No Fun Anymore

Last Saturday I went to an Evil Loophole Gun Show (ELGS), and I’m of the opinion that it may be the last I ever go to (with maybe a couple of exceptions, which I’ll talk about later).  Here’s why I’m so pissed off.

Gun shows used to be a place where you could find interesting stuff:  new guns, old guns, holsters, spare mags, ammo cans, replacement springs and so on, all things gunny.

The one I went to (Premier, in Lewisville TX) was none of those things.

If I’d wanted to buy a tricked-out AR-15, or all the doodads that would enable me to do same to a stock AR-15, I would have been in the right place.  Ye gods, there were literally hundreds of offerings on display.

Ditto if I’d wanted to buy a Glock or some other plastic striker-fired thing in 9mm:  hundreds upon hundreds of the damn things all over the place, along with all the accoutrements thereof, such as high-cap mags or flashlights.  Forget revolvers (I was idly looking for a S&W Model 65);  there may have been a few dozen revolvers on sale, in total, but if you were to exclude the .44 Mag and .22 revolvers, there was nothing to look at.  I saw one — one — stainless steel Model 60 in .375 Mag which did spark my interest for a moment, until I saw the $865 sticker.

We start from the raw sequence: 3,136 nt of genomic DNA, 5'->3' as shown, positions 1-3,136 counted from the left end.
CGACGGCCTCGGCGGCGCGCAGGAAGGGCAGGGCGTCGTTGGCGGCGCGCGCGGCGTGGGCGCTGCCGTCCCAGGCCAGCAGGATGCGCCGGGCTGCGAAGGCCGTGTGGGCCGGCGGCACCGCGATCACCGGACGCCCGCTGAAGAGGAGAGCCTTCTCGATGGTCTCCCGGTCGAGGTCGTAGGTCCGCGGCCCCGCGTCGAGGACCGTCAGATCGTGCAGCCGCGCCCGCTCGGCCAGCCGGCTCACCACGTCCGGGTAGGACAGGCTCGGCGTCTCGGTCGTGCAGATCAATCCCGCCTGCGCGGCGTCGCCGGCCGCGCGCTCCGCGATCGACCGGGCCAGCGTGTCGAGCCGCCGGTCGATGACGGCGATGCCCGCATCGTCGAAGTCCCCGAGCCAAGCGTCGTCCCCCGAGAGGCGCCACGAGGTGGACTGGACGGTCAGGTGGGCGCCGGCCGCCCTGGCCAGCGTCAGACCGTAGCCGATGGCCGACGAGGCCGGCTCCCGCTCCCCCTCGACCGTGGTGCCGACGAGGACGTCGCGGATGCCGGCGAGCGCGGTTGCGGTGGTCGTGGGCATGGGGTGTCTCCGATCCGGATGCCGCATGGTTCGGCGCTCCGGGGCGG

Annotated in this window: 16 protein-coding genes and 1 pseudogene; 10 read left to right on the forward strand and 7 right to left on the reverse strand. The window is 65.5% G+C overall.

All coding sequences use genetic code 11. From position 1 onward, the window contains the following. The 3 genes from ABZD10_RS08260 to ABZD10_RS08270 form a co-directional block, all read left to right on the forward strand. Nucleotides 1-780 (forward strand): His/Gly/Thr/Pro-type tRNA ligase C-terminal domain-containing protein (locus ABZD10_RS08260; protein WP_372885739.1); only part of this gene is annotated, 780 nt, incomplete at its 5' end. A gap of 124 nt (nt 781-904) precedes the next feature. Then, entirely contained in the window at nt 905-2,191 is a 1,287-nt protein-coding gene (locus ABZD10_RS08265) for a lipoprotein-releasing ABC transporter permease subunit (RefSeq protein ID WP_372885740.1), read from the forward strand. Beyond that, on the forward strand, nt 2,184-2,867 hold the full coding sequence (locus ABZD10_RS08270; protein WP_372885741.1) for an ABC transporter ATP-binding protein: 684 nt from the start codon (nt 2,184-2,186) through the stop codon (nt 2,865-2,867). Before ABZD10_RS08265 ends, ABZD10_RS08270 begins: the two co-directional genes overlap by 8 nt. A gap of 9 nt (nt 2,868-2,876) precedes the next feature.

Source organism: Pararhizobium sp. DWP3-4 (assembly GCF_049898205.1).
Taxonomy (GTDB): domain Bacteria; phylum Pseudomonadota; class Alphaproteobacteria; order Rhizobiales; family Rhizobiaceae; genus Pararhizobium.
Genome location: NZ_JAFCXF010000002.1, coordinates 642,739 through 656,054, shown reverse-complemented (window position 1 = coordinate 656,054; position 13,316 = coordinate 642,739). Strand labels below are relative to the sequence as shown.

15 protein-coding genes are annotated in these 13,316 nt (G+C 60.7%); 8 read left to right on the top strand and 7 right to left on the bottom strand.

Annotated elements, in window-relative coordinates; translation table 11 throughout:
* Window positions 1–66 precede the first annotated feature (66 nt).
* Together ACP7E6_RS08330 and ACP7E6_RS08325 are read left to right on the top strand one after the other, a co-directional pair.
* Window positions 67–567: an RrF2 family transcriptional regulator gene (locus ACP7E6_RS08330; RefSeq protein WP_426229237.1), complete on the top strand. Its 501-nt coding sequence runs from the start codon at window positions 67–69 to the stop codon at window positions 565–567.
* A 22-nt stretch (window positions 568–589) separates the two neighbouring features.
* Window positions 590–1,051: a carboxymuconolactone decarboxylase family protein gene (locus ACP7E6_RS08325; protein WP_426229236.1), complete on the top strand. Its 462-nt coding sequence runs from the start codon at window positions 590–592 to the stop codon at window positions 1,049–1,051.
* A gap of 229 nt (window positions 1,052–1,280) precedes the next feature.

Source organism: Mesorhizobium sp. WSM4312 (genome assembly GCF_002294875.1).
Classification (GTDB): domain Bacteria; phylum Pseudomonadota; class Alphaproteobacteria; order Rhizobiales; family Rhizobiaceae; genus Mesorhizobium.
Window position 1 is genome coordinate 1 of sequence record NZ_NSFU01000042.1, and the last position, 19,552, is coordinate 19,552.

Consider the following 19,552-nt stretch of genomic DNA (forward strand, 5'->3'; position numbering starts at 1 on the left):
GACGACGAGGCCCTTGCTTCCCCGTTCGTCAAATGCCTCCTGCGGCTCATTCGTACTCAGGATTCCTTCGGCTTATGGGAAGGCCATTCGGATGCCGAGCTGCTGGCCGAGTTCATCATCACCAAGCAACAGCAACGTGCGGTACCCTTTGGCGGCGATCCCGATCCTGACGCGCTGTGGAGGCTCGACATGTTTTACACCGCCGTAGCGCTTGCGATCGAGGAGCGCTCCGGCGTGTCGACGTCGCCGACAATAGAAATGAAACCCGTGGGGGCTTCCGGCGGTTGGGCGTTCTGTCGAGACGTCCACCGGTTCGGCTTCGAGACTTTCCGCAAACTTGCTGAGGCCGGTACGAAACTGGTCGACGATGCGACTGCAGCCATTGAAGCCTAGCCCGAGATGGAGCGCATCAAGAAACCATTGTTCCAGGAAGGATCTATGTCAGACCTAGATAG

I did not see a single AK-47, SKS or M1 Carbine at the show.  I mean, not one.  I saw one rifle I might have bought, except that the guy (a friend, by the way) wanted $10,000 for his Beretta BM62 — which may well be a reasonable price for a 1950s-era Garand which shoots 7.62mm NATO cartridges from a detachable magazine, but just not for my wallet.

Which brings me to the issue of price.

I’m not one of these guys who thinks that Colt 1911s should still cost $300, or that you should be able to get a .30-30 lever rifle for $150.  I understand how inflation works.  However, I also have a good idea for what guns should  cost — especially second-hand guns, which are, or should be a place where one can find a decent bargain;  except that with only a few exceptions, those  prices are only a few dollars shy of a NIB gun of the exact same model.

What father or grandfather can afford to spend $650 on a Henry .22 lever rifle as a present for a grandchild?  Even worse, a couple of plain-Jane Ruger 10/22 rifles were going for well over $200.  Seriously?

I also needed a couple of small ammo cans for my recent 9mm stock-up purchases.  Nobody was selling them.  I ended up getting a “clearance” deal at… Bass Pro, for about $11 apiece.  Yes, I ended up there after giving up on the ELGS.

Here’s what I did get at the gun show:  a couple boxes of the SIG 9mm 124gr defense loads which I need to compare to their heavier cousins, and two boxes of .45-70 Govt from a reloader — and the latter only because I was looking for some Buffalo Bore-type hot loads.  Not one ammo dealer was selling anything from Buffalo Bore — hell, only one was selling new .45-70 Govt at all, and at a price… never mind.

No guns.  I was not even marginally  tempted by any of the guns on sale — and (as any fule know) when it comes to guns, I have the lowest sales resistance of any man in the Western world.